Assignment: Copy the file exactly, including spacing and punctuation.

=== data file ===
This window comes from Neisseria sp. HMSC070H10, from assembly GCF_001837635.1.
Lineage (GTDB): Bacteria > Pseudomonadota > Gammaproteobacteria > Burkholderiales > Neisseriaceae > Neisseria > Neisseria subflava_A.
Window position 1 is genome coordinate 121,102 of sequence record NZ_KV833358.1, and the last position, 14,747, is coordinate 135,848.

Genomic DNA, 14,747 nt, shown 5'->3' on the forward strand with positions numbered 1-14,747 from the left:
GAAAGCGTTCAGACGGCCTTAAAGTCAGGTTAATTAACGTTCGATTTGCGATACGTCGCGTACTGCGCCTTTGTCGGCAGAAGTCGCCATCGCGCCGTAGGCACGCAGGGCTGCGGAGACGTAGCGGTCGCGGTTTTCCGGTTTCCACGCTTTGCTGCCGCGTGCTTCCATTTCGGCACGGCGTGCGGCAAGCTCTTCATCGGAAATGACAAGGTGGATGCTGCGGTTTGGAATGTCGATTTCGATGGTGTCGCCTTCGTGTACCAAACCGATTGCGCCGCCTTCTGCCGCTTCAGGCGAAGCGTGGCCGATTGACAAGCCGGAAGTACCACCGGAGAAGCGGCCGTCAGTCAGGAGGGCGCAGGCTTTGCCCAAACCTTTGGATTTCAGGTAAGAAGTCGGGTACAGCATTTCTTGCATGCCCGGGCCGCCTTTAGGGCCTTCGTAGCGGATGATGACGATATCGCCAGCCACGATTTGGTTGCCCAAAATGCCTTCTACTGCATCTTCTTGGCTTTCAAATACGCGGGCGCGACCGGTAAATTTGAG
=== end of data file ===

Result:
This window comes from Neisseria sp. HMSC070H10, from assembly GCF_001837635.1.
Lineage (GTDB): Bacteria > Pseudomonadota > Gammaproteobacteria > Burkholderiales > Neisseriaceae > Neisseria > Neisseria subflava_A.
Window position 1 is genome coordinate 121,102 of sequence record NZ_KV833358.1, and the last position, 14,747, is coordinate 135,848.

Genomic DNA, 14,747 nt, shown 5'->3' on the forward strand with positions numbered 1-14,747 from the left:
GAAAGCGTTCAGACGGCCTTAAAGTCAGGTTAATTAACGTTCGATTTGCGATACGTCGCGTACTGCGCCTTTGTCGGCAGAAGTCGCCATCGCGCCGTAGGCACGCAGGGCTGCGGAGACGTAGCGGTCGCGGTTTTCCGGTTTCCACGCTTTGCTGCCGCGTGCTTCCATTTCGGCACGGCGTGCGGCAAGCTCTTCATCGGAAATGACAAGGTGGATGCTGCGGTTTGGAATGTCGATTTCGATGGTGTCGCCTTCGTGTACCAAACCGATTGCGCCGCCTTCTGCCGCTTCAGGCGAAGCGTGGCCGATTGACAAGCCGGAAGTACCACCGGAGAAGCGGCCGTCAGTCAGGAGGGCGCAGGCTTTGCCCAAACCTTTGGATTTCAGGTAAGAAGTCGGGTACAGCATTTCTTGCATGCCCGGGCCGCCTTTAGGGCCTTCGTAGCGGATGATGACGATATCGCCAGCCACGATTTGGTTGCCCAAAATGCCTTCTACTGCATCTTCTTGGCTTTCAAATACGCGGGCGCGACCGGTAAATTTGAG